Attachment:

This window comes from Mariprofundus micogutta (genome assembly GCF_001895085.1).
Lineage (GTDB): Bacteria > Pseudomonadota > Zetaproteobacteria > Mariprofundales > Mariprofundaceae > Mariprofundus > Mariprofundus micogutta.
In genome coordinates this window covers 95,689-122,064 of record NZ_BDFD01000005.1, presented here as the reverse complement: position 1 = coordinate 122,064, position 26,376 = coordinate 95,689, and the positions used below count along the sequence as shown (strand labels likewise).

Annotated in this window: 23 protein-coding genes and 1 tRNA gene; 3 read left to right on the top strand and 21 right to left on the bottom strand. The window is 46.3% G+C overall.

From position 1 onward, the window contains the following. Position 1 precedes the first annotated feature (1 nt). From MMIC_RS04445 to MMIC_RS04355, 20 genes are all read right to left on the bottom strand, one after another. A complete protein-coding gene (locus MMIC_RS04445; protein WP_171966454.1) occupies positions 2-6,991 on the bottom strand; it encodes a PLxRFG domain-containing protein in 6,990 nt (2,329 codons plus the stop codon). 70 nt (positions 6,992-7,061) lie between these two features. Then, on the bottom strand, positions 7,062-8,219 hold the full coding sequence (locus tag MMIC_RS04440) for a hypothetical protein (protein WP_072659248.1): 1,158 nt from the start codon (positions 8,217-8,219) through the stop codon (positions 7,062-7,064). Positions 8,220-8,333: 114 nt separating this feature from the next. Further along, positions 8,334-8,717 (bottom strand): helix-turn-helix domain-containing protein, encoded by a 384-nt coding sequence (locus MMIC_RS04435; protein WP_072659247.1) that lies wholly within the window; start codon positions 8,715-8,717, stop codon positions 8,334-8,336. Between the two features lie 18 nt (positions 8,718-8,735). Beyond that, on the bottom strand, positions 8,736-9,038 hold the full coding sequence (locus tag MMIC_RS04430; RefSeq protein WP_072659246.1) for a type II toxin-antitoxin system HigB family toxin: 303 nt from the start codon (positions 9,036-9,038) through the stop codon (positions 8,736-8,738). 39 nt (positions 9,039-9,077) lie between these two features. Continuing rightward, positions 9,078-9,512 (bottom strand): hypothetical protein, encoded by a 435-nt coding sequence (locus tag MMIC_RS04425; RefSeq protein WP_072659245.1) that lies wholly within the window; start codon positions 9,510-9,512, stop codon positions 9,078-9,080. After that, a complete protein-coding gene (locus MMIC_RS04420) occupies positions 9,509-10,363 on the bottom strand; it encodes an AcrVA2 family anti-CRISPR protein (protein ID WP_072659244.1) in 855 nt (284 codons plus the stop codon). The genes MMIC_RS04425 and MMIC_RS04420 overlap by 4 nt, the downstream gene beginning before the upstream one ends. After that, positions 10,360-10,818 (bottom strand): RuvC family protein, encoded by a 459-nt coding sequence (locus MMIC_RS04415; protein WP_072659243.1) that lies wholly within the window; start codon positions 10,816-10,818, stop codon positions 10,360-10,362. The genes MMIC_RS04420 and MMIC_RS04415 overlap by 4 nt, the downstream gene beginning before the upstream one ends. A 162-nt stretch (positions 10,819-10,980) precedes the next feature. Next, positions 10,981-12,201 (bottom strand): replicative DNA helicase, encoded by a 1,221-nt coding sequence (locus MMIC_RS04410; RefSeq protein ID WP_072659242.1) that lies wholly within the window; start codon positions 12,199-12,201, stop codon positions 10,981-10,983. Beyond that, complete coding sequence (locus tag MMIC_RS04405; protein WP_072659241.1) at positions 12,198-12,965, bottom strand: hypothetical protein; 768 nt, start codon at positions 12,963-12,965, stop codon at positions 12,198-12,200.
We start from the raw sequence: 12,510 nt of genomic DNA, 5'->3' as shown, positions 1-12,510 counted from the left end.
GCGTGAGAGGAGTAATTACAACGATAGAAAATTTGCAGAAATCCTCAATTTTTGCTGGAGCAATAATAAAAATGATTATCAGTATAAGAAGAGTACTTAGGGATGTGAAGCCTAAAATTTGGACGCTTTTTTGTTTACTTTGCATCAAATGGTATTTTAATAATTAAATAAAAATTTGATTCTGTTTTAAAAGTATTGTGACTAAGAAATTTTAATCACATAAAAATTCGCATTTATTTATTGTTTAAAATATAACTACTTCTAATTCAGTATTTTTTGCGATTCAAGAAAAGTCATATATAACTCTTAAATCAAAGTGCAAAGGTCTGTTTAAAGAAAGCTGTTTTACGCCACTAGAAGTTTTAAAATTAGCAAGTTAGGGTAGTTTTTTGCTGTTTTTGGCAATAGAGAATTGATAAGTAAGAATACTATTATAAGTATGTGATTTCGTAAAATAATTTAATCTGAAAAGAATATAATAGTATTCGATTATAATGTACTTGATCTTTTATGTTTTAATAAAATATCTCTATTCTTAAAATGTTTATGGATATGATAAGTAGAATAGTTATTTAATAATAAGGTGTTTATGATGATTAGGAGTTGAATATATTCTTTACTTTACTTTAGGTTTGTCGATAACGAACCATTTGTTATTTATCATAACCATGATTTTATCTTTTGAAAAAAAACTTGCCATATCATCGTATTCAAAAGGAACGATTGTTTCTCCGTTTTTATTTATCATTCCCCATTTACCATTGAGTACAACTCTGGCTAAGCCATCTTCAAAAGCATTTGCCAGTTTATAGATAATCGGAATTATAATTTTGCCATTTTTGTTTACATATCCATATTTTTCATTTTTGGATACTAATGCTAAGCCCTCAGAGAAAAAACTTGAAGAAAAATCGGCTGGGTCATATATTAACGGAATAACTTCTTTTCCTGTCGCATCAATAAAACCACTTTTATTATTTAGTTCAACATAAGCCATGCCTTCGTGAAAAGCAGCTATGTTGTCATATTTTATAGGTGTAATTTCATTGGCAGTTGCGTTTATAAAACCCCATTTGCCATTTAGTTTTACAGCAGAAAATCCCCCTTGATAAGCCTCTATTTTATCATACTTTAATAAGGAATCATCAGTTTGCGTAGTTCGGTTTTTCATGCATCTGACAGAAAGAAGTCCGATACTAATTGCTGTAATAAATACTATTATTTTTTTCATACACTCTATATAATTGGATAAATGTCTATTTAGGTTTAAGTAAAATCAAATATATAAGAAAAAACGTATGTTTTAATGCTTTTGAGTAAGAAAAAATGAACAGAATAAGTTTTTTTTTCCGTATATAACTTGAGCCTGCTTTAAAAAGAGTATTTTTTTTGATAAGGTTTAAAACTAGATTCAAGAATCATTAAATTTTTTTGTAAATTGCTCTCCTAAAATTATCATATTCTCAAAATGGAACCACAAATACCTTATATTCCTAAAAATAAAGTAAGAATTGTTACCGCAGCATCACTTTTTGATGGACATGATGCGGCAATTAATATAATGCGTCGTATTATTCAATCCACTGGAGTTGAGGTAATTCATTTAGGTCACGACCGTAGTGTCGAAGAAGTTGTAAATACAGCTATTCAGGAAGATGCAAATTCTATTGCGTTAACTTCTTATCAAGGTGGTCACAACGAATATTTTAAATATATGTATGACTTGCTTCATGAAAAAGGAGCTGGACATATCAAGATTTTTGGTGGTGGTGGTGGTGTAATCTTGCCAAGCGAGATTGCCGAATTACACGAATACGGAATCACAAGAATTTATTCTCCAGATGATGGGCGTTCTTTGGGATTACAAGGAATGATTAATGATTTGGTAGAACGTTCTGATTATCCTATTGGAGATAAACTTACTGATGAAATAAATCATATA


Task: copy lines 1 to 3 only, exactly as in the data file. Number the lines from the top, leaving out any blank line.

This window comes from Mariprofundus micogutta (genome assembly GCF_001895085.1).
Lineage (GTDB): Bacteria > Pseudomonadota > Zetaproteobacteria > Mariprofundales > Mariprofundaceae > Mariprofundus > Mariprofundus micogutta.
In genome coordinates this window covers 95,689-122,064 of record NZ_BDFD01000005.1, presented here as the reverse complement: position 1 = coordinate 122,064, position 26,376 = coordinate 95,689, and the positions used below count along the sequence as shown (strand labels likewise).